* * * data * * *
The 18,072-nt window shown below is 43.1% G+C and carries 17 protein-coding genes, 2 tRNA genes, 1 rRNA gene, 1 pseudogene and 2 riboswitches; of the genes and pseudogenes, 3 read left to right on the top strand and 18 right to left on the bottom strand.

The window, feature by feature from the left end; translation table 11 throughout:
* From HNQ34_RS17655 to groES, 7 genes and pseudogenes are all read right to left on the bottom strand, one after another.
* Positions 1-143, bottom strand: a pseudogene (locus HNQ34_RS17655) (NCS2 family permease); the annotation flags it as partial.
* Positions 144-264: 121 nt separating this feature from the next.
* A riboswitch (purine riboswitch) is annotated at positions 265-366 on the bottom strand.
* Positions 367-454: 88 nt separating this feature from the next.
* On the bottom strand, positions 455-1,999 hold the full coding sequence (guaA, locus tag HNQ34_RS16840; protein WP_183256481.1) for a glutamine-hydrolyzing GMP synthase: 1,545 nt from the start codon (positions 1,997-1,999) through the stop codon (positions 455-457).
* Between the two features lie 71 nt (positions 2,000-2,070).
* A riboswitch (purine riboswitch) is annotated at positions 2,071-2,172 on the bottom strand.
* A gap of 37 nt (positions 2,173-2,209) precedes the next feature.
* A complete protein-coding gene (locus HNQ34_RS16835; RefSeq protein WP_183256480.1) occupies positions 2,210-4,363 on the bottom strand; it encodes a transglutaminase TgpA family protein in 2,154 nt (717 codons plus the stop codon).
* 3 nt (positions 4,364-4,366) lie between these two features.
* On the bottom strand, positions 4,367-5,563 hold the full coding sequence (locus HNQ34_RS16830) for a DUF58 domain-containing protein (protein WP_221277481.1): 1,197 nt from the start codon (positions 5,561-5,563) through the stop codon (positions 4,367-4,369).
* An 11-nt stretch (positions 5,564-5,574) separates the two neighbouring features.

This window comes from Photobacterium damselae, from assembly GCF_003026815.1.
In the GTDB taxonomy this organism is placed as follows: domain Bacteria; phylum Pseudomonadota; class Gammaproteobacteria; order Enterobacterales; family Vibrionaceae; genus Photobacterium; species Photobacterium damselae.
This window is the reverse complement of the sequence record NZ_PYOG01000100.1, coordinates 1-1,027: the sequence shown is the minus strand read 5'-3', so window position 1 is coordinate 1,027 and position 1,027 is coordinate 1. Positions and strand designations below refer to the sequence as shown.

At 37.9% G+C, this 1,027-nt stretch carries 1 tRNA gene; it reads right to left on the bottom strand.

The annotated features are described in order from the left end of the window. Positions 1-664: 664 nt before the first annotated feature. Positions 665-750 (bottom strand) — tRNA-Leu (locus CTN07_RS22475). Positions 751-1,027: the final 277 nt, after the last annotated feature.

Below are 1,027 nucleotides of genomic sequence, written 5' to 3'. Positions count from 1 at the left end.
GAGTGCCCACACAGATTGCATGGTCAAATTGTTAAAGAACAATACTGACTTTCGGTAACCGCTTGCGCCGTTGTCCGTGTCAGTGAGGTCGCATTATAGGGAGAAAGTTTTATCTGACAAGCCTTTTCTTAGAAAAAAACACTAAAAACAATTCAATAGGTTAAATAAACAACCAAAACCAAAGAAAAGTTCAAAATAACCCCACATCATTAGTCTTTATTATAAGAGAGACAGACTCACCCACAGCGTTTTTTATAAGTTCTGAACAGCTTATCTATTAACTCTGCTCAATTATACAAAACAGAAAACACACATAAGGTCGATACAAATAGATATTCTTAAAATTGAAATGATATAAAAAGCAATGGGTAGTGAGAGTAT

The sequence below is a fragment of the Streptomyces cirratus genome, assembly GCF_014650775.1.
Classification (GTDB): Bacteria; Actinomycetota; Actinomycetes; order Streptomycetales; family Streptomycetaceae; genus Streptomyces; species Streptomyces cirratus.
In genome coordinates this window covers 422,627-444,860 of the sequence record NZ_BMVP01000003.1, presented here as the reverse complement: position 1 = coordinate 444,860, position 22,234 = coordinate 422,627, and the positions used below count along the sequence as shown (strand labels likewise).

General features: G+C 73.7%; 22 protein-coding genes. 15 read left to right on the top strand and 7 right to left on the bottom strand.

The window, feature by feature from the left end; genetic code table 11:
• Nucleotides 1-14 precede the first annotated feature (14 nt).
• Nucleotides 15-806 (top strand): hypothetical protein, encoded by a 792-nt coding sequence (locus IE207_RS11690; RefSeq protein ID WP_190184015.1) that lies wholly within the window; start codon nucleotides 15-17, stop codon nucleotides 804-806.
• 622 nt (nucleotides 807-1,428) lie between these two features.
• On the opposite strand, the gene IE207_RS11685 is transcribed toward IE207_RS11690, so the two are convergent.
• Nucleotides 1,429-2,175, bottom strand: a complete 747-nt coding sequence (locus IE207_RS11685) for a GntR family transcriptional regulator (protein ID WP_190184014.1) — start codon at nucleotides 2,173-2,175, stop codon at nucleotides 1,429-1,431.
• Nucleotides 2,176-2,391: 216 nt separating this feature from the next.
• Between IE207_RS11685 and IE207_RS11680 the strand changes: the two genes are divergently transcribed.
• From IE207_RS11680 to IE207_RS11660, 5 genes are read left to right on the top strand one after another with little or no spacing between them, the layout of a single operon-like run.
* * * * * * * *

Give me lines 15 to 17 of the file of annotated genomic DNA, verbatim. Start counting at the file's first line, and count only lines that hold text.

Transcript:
* An 11-nt stretch (positions 5,564-5,574) separates the two neighbouring features.

This window comes from Photobacterium damselae, from assembly GCF_003026815.1.
In the GTDB taxonomy this organism is placed as follows: domain Bacteria; phylum Pseudomonadota; class Gammaproteobacteria; order Enterobacterales; family Vibrionaceae; genus Photobacterium; species Photobacterium damselae.